Erectile Function May Be Best Spared by Urethral-Lift Prostate Surgery

By David Douglas

July 07, 2021

NEW YORK (Reuters Health) - In patients who undergo surgical interventions for benign prostatic obstruction (BPO) the prostatic urethral lift (PUL) procedure appears to result in better erectile function scores, according to a systematic review and network meta-analysis.

"The standard surgical procedure for benign enlargement of the prostate can result in difficulties with sexual functions for some men, including dry ejaculation or difficulty with erections," Dr. Prokar Dasgupta of King's College London told Reuters Health by email.

"Patients are increasingly asking if there are procedures that would maintain their sexual function; this study helpfully shows that a number of new options including 'UroLift' could help, but as these are new treatments we need to study their effects over time to see if they have lasting benefit," he added.

BPO causes lower-urinary-tract symptoms, which reduces quality of life, Dr. Dasgupta and colleagues note in European Urology. When medication is not effective, they add, surgery may be needed. And some men may prefer a "more definitive alternative" to pharmacologic therapy.

"An important consideration for any prostatic intervention, however, is the possible worsening of sexual function due to damage to cavernosal nerves and related structures," the authors write. "Though, despite risking sexual dysfunction, it is unclear if successful surgery could actually improve sexual function."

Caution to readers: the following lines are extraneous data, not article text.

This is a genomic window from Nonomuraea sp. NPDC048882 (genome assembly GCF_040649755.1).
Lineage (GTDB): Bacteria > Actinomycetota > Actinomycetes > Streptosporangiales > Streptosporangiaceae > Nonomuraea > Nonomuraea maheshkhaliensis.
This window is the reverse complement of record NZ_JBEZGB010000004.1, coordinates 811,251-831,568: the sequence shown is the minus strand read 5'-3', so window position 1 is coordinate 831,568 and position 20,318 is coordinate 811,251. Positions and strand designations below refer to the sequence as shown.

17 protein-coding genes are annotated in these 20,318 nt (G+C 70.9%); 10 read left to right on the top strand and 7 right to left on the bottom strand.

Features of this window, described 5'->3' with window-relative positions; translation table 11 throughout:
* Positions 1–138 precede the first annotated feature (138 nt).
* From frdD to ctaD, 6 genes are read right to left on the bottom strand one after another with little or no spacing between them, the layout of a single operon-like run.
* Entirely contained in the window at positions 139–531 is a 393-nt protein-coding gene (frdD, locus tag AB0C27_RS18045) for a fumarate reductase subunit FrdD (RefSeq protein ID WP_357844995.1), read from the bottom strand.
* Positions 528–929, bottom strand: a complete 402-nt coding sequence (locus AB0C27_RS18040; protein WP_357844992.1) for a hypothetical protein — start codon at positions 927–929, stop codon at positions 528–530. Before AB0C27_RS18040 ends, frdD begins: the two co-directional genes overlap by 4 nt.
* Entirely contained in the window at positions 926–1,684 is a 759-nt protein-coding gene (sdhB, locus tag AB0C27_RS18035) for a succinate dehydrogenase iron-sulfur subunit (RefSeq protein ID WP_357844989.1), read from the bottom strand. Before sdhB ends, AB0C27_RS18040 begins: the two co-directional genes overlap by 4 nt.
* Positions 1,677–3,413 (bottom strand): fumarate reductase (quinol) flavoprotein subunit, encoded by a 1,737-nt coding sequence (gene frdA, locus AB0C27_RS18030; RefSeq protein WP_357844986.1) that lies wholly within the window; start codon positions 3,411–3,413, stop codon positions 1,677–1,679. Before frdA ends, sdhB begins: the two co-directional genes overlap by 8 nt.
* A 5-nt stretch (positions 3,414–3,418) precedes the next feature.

To investigate, the researchers analyzed data from 48 studies, including 33 randomized controlled trials (RCTs), involving 16 interventions in more than 5,100 patients.

The traditional standard approach, they say, has been monopolar transurethral resection of the prostate (mTURP), but other treatments have entered the armamentarium, including PUL, prostatic arterial embolization (PAE), holmium-laser enucleation (HoLEP) and bipolar enucleation (bEP).

PUL outperformed all other techniques in terms of erectile-function scores from month 1 through 24, at which point it was shown to be statistically significantly superior to mTURP.

Results for PUL were not available beyond 24 months, but up until 60 months there were no significant differences in comparisons among other interventions including mTURP and bipolar TURP.

The researchers point out that the "new tissue-sparing UroLift system uses implants to compress lobes and achieve urethral patency. Whether this explains the better performance of PUL is unclear."

They also observe that PUL was not used in larger prostates and that "further trials are required before robust recommendations can be made."

As senior author Dr. Oussama Elhage, of Guy's and St Thomas' NHS Foundation Trust, also in London, pointed out in an email to Reuters Health, although the current study "will help urologists advise patients who are undergoing treatment for prostate enlargement, its interpretation does need more data so we are calling for trials to allow direct comparison between treatments."

The study had no specific funding, and the authors report no conflicts of interest.

SOURCE: https://bit.ly/2TWKPgJ European Urology, online July 12, 2021.

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